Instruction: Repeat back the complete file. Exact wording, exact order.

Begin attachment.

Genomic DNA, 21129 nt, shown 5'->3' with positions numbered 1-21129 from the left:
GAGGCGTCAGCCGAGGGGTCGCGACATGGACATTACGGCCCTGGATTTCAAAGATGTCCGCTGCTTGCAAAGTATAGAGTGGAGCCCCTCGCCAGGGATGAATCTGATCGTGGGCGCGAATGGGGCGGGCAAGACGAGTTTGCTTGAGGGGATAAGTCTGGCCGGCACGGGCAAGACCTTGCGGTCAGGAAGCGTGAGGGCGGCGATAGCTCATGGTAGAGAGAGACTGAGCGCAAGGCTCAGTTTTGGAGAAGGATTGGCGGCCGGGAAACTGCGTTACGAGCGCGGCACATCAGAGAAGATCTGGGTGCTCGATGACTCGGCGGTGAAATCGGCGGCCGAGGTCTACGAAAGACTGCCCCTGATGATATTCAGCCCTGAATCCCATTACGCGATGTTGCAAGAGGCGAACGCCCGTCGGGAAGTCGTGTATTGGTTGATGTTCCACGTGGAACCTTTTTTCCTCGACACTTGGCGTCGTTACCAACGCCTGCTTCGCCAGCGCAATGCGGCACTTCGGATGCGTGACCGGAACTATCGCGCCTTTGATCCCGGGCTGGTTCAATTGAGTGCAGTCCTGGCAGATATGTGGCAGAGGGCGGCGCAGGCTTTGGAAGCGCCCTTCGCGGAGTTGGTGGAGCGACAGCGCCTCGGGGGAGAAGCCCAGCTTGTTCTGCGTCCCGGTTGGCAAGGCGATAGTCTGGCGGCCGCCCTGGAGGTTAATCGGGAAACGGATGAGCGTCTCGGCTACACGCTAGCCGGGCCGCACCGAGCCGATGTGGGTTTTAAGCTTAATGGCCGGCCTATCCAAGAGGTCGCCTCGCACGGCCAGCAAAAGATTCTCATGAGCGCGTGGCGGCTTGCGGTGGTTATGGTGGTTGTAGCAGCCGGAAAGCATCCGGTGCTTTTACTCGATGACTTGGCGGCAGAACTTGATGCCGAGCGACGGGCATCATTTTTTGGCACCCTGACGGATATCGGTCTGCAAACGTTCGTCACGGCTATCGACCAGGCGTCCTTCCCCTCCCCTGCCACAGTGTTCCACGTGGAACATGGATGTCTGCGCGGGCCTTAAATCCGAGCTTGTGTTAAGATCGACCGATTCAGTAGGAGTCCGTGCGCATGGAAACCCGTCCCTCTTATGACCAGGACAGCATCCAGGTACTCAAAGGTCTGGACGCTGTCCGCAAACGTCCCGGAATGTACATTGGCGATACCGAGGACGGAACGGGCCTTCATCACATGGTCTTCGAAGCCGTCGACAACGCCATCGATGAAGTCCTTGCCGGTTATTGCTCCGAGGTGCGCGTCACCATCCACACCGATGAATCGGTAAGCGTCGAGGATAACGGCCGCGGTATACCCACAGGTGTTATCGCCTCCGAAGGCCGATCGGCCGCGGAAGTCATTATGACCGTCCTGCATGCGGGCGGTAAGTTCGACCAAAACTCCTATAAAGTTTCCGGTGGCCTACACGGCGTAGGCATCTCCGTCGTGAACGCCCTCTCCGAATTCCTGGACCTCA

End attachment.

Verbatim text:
Genomic DNA, 21129 nt, shown 5'->3' with positions numbered 1-21129 from the left:
GAGGCGTCAGCCGAGGGGTCGCGACATGGACATTACGGCCCTGGATTTCAAAGATGTCCGCTGCTTGCAAAGTATAGAGTGGAGCCCCTCGCCAGGGATGAATCTGATCGTGGGCGCGAATGGGGCGGGCAAGACGAGTTTGCTTGAGGGGATAAGTCTGGCCGGCACGGGCAAGACCTTGCGGTCAGGAAGCGTGAGGGCGGCGATAGCTCATGGTAGAGAGAGACTGAGCGCAAGGCTCAGTTTTGGAGAAGGATTGGCGGCCGGGAAACTGCGTTACGAGCGCGGCACATCAGAGAAGATCTGGGTGCTCGATGACTCGGCGGTGAAATCGGCGGCCGAGGTCTACGAAAGACTGCCCCTGATGATATTCAGCCCTGAATCCCATTACGCGATGTTGCAAGAGGCGAACGCCCGTCGGGAAGTCGTGTATTGGTTGATGTTCCACGTGGAACCTTTTTTCCTCGACACTTGGCGTCGTTACCAACGCCTGCTTCGCCAGCGCAATGCGGCACTTCGGATGCGTGACCGGAACTATCGCGCCTTTGATCCCGGGCTGGTTCAATTGAGTGCAGTCCTGGCAGATATGTGGCAGAGGGCGGCGCAGGCTTTGGAAGCGCCCTTCGCGGAGTTGGTGGAGCGACAGCGCCTCGGGGGAGAAGCCCAGCTTGTTCTGCGTCCCGGTTGGCAAGGCGATAGTCTGGCGGCCGCCCTGGAGGTTAATCGGGAAACGGATGAGCGTCTCGGCTACACGCTAGCCGGGCCGCACCGAGCCGATGTGGGTTTTAAGCTTAATGGCCGGCCTATCCAAGAGGTCGCCTCGCACGGCCAGCAAAAGATTCTCATGAGCGCGTGGCGGCTTGCGGTGGTTATGGTGGTTGTAGCAGCCGGAAAGCATCCGGTGCTTTTACTCGATGACTTGGCGGCAGAACTTGATGCCGAGCGACGGGCATCATTTTTTGGCACCCTGACGGATATCGGTCTGCAAACGTTCGTCACGGCTATCGACCAGGCGTCCTTCCCCTCCCCTGCCACAGTGTTCCACGTGGAACATGGATGTCTGCGCGGGCCTTAAATCCGAGCTTGTGTTAAGATCGACCGATTCAGTAGGAGTCCGTGCGCATGGAAACCCGTCCCTCTTATGACCAGGACAGCATCCAGGTACTCAAAGGTCTGGACGCTGTCCGCAAACGTCCCGGAATGTACATTGGCGATACCGAGGACGGAACGGGCCTTCATCACATGGTCTTCGAAGCCGTCGACAACGCCATCGATGAAGTCCTTGCCGGTTATTGCTCCGAGGTGCGCGTCACCATCCACACCGATGAATCGGTAAGCGTCGAGGATAACGGCCGCGGTATACCCACAGGTGTTATCGCCTCCGAAGGCCGATCGGCCGCGGAAGTCATTATGACCGTCCTGCATGCGGGCGGTAAGTTCGACCAAAACTCCTATAAAGTTTCCGGTGGCCTACACGGCGTAGGCATCTCCGTCGTGAACGCCCTCTCCGAATTCCTGGACCTCA